Stealth camping halfway up Floyd Mountain [mile 758.6]
Another huge 10-mile day! And it only took me 8 hours!
Seriously, I should just bite the bullet and decide whether to flip-flop or stop at 1100 or at some other convenient northern location. But no. I’ll give myself the three strikes, like I said. Which basically postpones the decision for three weeks, because I doubt I’ll manage 85 miles even once.
I don’t even have a good excuse today, except that the day was pretty much uphill, with this massive climb after lunch. Floyd Mountain: 2300 feet elevation gain over 4 miles. I got 3 of them done, came to this stealth site two-thirds of the way up, and decided I’d had enough. And I’m OK with that. I’ll finish with Floyd tomorrow morning when it’s not so hot. (It might be raining, in fact. My forecast is old now.)
I was thinking about that day 2 (and 3) slump. I can’t really carry a food reward—and with my lousy self-restraint, it wouldn’t last until day 2 anyway. The only way I can really reward myself is with sleep and stopping when I’m tired, even if it’s a short day. So I’m not going to set an alarm anymore. I’ll sleep until my body is rested, even if it gives me a late start. It is what it is!
So. There was only one other person at the shelter last night—somebody in a hammock. For all my ‘no-alarm’ stuff, I actually still woke up at 6 or so and hit the trail at about 7:30. The hammock guy was still asleep, as far as I know.
I got to the swimming hole at… oh… 10 or so. I needed water! Cove Mountain Shelter didn’t have a water source (which is why it was just me and the hammock guy). The water smelled a little fishy, literally, but beggars can’t be choosers. Maybe it smelled like hiker, because a massive number of them were aiming for it yesterday!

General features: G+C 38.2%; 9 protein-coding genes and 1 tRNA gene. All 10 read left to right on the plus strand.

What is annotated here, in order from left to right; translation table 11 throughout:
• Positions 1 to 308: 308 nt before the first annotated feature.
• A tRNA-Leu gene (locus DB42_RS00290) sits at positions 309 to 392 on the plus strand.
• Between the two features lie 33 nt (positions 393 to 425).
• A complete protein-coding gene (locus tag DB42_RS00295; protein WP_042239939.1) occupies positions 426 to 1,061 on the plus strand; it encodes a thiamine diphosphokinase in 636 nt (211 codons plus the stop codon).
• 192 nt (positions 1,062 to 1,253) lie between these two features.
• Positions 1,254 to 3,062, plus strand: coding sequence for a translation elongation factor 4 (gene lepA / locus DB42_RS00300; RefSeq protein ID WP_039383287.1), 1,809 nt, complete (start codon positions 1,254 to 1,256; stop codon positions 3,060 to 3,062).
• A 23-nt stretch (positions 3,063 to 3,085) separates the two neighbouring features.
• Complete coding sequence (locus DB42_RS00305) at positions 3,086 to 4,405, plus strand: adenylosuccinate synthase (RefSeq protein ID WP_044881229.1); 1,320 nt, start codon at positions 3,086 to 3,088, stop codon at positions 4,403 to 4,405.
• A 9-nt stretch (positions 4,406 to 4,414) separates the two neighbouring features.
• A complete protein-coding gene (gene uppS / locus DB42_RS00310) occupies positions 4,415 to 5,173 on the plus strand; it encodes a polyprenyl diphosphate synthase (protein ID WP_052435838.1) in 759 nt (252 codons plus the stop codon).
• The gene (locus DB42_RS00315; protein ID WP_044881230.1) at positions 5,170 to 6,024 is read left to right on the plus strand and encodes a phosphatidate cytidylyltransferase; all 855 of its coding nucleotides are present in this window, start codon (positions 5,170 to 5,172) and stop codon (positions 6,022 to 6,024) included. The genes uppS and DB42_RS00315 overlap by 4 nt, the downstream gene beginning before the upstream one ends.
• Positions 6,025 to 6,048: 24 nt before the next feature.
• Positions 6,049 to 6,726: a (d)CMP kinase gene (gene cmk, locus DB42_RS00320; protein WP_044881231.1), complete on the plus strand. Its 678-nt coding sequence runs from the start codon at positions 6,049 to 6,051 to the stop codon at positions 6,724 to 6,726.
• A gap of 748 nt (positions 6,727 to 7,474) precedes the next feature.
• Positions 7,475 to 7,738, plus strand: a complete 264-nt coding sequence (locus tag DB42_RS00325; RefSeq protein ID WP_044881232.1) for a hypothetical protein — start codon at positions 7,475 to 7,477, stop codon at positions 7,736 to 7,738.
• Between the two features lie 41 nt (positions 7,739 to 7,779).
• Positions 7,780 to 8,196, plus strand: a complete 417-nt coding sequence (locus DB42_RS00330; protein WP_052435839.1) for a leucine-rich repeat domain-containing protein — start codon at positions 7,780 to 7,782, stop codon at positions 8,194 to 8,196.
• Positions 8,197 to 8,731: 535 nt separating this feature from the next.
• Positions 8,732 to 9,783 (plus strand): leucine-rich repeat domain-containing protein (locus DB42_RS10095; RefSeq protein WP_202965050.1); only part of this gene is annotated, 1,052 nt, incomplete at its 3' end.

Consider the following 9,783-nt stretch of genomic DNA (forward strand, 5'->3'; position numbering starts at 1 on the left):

But get this: I’d been there for no more than a few minutes, trying to decide where to fill my bottles, when I felt a tickle in the small of my back. You got it: a tick! In my freaking pants! And that’s with long pants tucked into socks. And I found another one in the same place just a minute or two later!
Somebody said they probably fell from the trees. If they did, I figure they landed on my legs anyway. They crawled up and under my shirt, which was untucked, then were fishing around, right there at the waist and lower back. It skeeved me right the hell out! So I spent the rest of the day with my shirt tucked into my Ex Officios and my bandanna tied around my neck to cover the neckband of my shirt. I looked like the queen of dweebs, so I was glad the trail was dead again today.
I didn’t see any more of them (and I just did a massively careful tick search with my mirror), but that’s an awfully hot way to hike. All my clothes were literally dripping with sweat.
Most everybody hikes in shorts—sometimes very tiny shorts, with tank tops. Don’t the ticks worry them? I’d love to at least go back to shorts! There must be some sort of compromise between nudity and mummification.
Anyway, right after that… trail magic! Turtle Feet (2011 thru hiker) was at an intersection with her son, Steelhead, with sodas and muffins! Yum! Thanks, Turtle Feet! (She said that the only thing that can end your hike for sure is to stop walking, lol. She also said she took it slow. Oh, and get this! She said she was worried the whole time that she’d end up having to flop-flop, but in the end it all worked out. So there it is.)
And that was really the highlight of the day. I didn’t see another soul. The trail started to climb after that, and eventually I stopped for lunch at Bryant Ridge Shelter. (I keep calling it Lane Bryant Shelter.) It was another super-shelter: new looking, on two levels. If you took out the ladder and put in a staircase, I’d be happy to move in! (Oh, and you’d have to add a bathroom. Although the creek was right outside.)
That reminds me. While I was filling my water bottles, I moved a rock and a little catfish swam out from underneath it. I’m currently drinking catfish water. Virginia definitely has water issues.
So here I am! I saw a deer a little while ago while I was still climbing. Once again, even though the deer was maybe 30 feet away, the phone pic makes it look like it’s in Australia. So… Where’s Waldo!
Tomorrow looks very up and down, but with more down than up, it seems. After I climb the last mile of Floyd, that is.